This exhibition offered a unique insight into the lives of children in the 18th and 19th centuries through a collection of Scottish samplers on loan from American collector Leslie B. Durst.
Made by girls and occasionally boys, usually as part of their education, samplers are small pieces of needlework containing information about a person’s education, family, religion and interests. This collection of 70 samplers is a touching personal record of children’s lives, made by hand in their formative years and recording the things most dear to them.
Scottish samplers are unique in that they often include the initials of extended family members and details of the place where the person lived. This has allowed collector Leslie Durst to identify the makers through genealogical research, often revealing surprising personal histories.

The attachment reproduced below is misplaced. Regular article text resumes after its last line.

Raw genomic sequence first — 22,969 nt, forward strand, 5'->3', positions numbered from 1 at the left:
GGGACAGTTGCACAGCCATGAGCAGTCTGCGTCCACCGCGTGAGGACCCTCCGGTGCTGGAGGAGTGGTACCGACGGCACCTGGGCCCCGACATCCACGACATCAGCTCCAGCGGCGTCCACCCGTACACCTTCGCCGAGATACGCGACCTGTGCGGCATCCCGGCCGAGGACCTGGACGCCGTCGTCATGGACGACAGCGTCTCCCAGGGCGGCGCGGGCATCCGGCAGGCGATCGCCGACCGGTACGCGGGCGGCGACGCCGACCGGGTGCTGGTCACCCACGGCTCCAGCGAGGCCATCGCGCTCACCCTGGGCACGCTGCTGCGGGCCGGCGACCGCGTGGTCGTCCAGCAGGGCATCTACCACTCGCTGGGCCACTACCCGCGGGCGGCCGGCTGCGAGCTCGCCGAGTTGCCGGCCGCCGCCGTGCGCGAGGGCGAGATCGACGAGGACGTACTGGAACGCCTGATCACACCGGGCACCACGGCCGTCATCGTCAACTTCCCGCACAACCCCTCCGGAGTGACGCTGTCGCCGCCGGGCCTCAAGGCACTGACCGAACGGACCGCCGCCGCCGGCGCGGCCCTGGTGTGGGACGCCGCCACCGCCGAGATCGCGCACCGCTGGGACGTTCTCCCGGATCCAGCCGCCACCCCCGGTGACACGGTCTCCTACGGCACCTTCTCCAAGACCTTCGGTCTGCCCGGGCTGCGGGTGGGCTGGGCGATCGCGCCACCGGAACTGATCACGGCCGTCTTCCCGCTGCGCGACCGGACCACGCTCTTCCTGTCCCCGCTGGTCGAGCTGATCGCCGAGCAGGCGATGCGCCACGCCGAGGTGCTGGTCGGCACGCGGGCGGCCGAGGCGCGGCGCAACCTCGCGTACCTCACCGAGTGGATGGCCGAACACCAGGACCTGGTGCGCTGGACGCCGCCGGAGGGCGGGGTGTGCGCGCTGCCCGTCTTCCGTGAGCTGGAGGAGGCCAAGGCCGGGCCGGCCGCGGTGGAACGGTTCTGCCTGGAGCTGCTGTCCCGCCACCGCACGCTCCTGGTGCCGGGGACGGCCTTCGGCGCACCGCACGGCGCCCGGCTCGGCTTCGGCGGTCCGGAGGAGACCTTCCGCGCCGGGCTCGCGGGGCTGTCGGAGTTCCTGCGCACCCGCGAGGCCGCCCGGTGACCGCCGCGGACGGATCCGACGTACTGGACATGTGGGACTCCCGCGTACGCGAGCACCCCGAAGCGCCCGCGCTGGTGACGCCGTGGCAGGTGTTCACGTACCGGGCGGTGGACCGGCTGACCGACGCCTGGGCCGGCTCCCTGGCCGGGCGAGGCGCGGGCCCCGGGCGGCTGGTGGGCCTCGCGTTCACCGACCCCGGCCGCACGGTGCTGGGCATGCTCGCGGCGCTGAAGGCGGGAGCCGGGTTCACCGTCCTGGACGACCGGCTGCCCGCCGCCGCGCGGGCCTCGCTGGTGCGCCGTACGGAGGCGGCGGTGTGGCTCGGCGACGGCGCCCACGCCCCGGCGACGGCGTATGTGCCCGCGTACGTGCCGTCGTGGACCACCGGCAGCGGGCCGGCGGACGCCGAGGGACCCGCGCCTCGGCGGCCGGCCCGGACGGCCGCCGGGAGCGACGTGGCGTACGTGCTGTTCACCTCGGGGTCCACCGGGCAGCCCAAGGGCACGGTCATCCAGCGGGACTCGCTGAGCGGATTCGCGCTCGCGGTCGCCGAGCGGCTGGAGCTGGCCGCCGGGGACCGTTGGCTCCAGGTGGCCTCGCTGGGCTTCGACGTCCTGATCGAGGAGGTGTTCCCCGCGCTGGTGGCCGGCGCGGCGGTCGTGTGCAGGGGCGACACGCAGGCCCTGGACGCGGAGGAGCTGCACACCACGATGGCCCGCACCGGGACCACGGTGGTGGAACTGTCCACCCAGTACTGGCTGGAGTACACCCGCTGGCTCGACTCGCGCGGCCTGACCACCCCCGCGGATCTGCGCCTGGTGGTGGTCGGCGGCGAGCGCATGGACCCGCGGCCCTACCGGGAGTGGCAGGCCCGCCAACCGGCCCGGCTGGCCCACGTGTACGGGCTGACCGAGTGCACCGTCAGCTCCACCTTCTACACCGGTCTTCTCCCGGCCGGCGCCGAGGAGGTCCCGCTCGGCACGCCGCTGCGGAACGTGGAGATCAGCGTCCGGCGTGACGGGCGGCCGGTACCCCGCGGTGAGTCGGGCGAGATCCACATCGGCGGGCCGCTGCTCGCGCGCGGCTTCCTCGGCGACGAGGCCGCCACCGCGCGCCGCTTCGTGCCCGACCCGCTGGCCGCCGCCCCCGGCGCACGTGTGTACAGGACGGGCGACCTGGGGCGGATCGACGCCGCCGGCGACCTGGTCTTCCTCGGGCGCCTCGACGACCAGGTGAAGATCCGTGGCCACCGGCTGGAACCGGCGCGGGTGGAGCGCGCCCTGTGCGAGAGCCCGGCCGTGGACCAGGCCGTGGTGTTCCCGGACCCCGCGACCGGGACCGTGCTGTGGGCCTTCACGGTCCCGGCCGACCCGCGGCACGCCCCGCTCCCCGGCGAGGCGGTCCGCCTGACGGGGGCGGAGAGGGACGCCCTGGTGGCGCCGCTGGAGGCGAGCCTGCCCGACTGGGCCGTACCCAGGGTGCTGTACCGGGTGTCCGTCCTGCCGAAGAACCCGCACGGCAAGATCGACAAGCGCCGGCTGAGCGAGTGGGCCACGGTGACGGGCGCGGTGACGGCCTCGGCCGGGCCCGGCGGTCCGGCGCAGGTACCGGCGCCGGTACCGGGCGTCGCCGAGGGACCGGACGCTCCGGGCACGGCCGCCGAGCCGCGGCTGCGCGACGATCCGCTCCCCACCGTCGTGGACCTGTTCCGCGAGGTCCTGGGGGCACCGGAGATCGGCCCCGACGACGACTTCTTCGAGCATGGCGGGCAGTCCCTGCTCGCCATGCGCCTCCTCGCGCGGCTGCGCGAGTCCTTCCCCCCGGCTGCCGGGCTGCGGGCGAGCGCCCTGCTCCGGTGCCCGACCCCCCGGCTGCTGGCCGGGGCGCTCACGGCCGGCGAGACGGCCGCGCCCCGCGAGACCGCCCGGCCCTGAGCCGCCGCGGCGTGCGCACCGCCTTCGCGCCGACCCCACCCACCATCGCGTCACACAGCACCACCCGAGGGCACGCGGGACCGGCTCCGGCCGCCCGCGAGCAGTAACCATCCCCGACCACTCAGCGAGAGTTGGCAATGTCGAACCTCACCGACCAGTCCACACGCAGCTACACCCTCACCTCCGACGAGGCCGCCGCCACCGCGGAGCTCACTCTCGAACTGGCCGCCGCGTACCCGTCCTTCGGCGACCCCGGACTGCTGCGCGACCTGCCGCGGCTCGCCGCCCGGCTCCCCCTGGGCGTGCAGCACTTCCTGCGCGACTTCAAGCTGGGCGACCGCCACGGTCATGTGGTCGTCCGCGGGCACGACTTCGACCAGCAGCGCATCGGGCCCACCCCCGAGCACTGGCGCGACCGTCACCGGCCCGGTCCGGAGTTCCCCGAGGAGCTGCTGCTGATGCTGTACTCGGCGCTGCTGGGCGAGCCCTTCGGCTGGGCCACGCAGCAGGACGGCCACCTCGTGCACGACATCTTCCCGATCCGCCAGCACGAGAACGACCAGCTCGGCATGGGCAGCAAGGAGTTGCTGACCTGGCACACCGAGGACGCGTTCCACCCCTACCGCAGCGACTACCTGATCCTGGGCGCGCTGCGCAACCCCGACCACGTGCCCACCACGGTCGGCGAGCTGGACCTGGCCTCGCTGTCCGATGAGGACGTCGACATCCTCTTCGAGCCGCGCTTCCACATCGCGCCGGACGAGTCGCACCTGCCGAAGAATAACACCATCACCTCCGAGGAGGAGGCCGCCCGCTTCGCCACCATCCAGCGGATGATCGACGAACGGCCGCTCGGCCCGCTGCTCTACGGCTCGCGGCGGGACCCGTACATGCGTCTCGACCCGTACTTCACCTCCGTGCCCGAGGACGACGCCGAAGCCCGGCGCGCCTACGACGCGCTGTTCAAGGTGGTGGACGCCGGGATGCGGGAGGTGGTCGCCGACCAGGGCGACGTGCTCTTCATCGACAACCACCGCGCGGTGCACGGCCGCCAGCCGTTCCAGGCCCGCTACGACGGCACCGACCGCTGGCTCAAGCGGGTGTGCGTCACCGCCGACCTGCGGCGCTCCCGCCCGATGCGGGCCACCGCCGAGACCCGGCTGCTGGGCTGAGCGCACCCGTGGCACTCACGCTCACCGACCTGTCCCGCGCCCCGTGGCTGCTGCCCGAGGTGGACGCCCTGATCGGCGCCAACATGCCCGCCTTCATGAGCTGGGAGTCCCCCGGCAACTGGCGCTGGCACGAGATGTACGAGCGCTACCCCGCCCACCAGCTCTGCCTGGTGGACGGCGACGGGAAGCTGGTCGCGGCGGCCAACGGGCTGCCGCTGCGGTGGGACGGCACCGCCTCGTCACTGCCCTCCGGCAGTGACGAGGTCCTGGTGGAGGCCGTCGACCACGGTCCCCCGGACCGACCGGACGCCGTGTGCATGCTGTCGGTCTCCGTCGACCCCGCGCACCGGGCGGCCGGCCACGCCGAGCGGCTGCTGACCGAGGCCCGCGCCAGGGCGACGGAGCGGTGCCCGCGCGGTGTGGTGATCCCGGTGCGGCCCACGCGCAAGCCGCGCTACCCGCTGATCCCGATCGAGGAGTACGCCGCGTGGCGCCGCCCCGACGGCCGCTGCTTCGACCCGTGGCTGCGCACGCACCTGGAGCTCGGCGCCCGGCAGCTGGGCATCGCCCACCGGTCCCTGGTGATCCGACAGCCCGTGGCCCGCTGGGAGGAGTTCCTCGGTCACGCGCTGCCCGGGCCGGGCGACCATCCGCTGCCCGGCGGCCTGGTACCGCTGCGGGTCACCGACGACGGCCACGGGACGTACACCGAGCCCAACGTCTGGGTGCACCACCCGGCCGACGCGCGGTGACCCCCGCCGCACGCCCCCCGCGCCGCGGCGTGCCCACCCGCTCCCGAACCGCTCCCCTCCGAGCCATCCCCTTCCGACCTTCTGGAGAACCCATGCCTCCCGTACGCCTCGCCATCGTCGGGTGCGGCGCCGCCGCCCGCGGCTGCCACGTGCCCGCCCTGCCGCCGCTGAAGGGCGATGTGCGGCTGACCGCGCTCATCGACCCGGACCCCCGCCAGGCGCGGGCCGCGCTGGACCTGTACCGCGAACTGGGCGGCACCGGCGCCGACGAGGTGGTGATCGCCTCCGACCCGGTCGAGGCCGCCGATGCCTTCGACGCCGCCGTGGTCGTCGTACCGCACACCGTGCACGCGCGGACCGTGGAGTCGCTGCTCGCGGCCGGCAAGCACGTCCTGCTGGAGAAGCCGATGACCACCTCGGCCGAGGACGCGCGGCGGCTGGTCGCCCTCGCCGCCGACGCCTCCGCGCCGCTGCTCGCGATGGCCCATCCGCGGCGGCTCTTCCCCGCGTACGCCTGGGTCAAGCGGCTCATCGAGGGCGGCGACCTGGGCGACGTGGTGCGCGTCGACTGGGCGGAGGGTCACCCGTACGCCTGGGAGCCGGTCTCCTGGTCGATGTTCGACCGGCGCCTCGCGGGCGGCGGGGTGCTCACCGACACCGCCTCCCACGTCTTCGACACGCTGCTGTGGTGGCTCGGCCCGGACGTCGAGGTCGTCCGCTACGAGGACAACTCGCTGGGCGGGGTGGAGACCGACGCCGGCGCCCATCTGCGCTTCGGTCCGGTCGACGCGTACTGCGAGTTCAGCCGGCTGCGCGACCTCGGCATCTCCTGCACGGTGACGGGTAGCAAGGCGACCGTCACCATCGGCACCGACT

Through the stories, they tell and the research behind them, this collection of samplers charts changes in morality, education and the industrialisation of Scottish society while also providing a fascinating insight into women’s history.